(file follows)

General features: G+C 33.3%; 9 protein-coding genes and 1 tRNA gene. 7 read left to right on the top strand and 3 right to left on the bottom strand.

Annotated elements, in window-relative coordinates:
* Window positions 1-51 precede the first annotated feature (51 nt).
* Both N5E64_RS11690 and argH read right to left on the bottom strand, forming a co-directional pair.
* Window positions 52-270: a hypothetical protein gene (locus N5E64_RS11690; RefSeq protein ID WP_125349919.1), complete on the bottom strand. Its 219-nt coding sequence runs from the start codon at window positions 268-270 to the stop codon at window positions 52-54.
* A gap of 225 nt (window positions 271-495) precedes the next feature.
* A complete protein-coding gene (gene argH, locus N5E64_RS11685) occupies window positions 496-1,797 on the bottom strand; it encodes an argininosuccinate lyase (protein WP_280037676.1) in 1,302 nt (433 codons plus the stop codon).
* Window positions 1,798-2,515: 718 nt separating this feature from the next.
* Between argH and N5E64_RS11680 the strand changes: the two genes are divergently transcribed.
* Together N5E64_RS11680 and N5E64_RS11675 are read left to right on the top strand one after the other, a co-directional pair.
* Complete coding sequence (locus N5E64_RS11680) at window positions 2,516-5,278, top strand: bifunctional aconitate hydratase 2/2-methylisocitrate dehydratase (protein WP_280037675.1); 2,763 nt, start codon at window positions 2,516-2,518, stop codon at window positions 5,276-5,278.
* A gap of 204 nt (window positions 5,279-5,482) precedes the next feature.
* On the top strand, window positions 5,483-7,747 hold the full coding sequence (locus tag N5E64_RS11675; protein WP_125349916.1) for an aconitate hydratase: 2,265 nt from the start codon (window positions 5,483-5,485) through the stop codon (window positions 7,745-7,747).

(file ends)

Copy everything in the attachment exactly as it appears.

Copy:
General features: G+C 33.3%; 9 protein-coding genes and 1 tRNA gene. 7 read left to right on the top strand and 3 right to left on the bottom strand.

Annotated elements, in window-relative coordinates:
* Window positions 1-51 precede the first annotated feature (51 nt).
* Both N5E64_RS11690 and argH read right to left on the bottom strand, forming a co-directional pair.
* Window positions 52-270: a hypothetical protein gene (locus N5E64_RS11690; RefSeq protein ID WP_125349919.1), complete on the bottom strand. Its 219-nt coding sequence runs from the start codon at window positions 268-270 to the stop codon at window positions 52-54.
* A gap of 225 nt (window positions 271-495) precedes the next feature.
* A complete protein-coding gene (gene argH, locus N5E64_RS11685) occupies window positions 496-1,797 on the bottom strand; it encodes an argininosuccinate lyase (protein WP_280037676.1) in 1,302 nt (433 codons plus the stop codon).
* Window positions 1,798-2,515: 718 nt separating this feature from the next.
* Between argH and N5E64_RS11680 the strand changes: the two genes are divergently transcribed.
* Together N5E64_RS11680 and N5E64_RS11675 are read left to right on the top strand one after the other, a co-directional pair.
* Complete coding sequence (locus N5E64_RS11680) at window positions 2,516-5,278, top strand: bifunctional aconitate hydratase 2/2-methylisocitrate dehydratase (protein WP_280037675.1); 2,763 nt, start codon at window positions 2,516-2,518, stop codon at window positions 5,276-5,278.
* A gap of 204 nt (window positions 5,279-5,482) precedes the next feature.
* On the top strand, window positions 5,483-7,747 hold the full coding sequence (locus tag N5E64_RS11675; protein WP_125349916.1) for an aconitate hydratase: 2,265 nt from the start codon (window positions 5,483-5,485) through the stop codon (window positions 7,745-7,747).